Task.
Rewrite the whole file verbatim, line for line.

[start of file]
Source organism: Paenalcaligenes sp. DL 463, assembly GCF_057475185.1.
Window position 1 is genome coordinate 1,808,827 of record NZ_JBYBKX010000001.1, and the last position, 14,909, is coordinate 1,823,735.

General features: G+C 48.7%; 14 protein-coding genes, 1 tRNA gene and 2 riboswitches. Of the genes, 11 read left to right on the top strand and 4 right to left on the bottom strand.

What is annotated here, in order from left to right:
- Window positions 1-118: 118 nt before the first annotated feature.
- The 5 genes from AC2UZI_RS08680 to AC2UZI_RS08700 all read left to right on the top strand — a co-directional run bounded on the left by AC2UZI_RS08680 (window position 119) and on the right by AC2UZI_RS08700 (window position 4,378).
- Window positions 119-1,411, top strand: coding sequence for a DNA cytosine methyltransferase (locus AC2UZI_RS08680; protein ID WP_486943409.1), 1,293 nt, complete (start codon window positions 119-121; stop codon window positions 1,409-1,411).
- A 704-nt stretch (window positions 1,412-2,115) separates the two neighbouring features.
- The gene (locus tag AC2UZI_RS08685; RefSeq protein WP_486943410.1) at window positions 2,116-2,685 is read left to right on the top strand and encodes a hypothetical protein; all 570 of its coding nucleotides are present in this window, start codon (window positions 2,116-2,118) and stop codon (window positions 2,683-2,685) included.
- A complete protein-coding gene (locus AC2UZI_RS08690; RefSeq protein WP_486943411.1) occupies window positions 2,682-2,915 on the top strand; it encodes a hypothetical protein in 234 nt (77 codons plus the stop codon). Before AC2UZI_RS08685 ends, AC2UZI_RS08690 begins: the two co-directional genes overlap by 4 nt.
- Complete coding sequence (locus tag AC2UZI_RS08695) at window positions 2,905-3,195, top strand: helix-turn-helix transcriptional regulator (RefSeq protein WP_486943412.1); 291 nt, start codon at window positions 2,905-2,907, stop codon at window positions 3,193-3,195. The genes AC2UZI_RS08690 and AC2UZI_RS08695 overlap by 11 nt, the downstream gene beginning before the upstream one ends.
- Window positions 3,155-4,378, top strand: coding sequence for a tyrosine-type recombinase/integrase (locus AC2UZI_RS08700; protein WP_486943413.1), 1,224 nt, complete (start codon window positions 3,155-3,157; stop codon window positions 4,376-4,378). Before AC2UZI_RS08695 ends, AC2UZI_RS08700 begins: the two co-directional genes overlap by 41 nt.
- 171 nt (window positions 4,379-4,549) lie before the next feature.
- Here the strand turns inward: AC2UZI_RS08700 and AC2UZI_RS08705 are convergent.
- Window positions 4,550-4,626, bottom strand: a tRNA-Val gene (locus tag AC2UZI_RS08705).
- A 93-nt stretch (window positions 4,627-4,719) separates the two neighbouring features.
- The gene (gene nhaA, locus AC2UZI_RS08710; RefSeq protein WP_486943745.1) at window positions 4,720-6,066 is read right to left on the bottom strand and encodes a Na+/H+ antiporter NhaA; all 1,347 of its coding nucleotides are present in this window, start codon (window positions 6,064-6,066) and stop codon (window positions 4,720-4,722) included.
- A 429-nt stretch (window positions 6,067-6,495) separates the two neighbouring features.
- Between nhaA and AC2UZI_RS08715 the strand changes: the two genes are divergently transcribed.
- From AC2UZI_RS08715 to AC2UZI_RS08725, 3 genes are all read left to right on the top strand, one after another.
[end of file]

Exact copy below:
Source organism: Paenalcaligenes sp. DL 463, assembly GCF_057475185.1.
Window position 1 is genome coordinate 1,808,827 of record NZ_JBYBKX010000001.1, and the last position, 14,909, is coordinate 1,823,735.

General features: G+C 48.7%; 14 protein-coding genes, 1 tRNA gene and 2 riboswitches. Of the genes, 11 read left to right on the top strand and 4 right to left on the bottom strand.

What is annotated here, in order from left to right:
- Window positions 1-118: 118 nt before the first annotated feature.
- The 5 genes from AC2UZI_RS08680 to AC2UZI_RS08700 all read left to right on the top strand — a co-directional run bounded on the left by AC2UZI_RS08680 (window position 119) and on the right by AC2UZI_RS08700 (window position 4,378).
- Window positions 119-1,411, top strand: coding sequence for a DNA cytosine methyltransferase (locus AC2UZI_RS08680; protein ID WP_486943409.1), 1,293 nt, complete (start codon window positions 119-121; stop codon window positions 1,409-1,411).
- A 704-nt stretch (window positions 1,412-2,115) separates the two neighbouring features.
- The gene (locus tag AC2UZI_RS08685; RefSeq protein WP_486943410.1) at window positions 2,116-2,685 is read left to right on the top strand and encodes a hypothetical protein; all 570 of its coding nucleotides are present in this window, start codon (window positions 2,116-2,118) and stop codon (window positions 2,683-2,685) included.
- A complete protein-coding gene (locus AC2UZI_RS08690; RefSeq protein WP_486943411.1) occupies window positions 2,682-2,915 on the top strand; it encodes a hypothetical protein in 234 nt (77 codons plus the stop codon). Before AC2UZI_RS08685 ends, AC2UZI_RS08690 begins: the two co-directional genes overlap by 4 nt.
- Complete coding sequence (locus tag AC2UZI_RS08695) at window positions 2,905-3,195, top strand: helix-turn-helix transcriptional regulator (RefSeq protein WP_486943412.1); 291 nt, start codon at window positions 2,905-2,907, stop codon at window positions 3,193-3,195. The genes AC2UZI_RS08690 and AC2UZI_RS08695 overlap by 11 nt, the downstream gene beginning before the upstream one ends.
- Window positions 3,155-4,378, top strand: coding sequence for a tyrosine-type recombinase/integrase (locus AC2UZI_RS08700; protein WP_486943413.1), 1,224 nt, complete (start codon window positions 3,155-3,157; stop codon window positions 4,376-4,378). Before AC2UZI_RS08695 ends, AC2UZI_RS08700 begins: the two co-directional genes overlap by 41 nt.
- 171 nt (window positions 4,379-4,549) lie before the next feature.
- Here the strand turns inward: AC2UZI_RS08700 and AC2UZI_RS08705 are convergent.
- Window positions 4,550-4,626, bottom strand: a tRNA-Val gene (locus tag AC2UZI_RS08705).
- A 93-nt stretch (window positions 4,627-4,719) separates the two neighbouring features.
- The gene (gene nhaA, locus AC2UZI_RS08710; RefSeq protein WP_486943745.1) at window positions 4,720-6,066 is read right to left on the bottom strand and encodes a Na+/H+ antiporter NhaA; all 1,347 of its coding nucleotides are present in this window, start codon (window positions 6,064-6,066) and stop codon (window positions 4,720-4,722) included.
- A 429-nt stretch (window positions 6,067-6,495) separates the two neighbouring features.
- Between nhaA and AC2UZI_RS08715 the strand changes: the two genes are divergently transcribed.
- From AC2UZI_RS08715 to AC2UZI_RS08725, 3 genes are all read left to right on the top strand, one after another.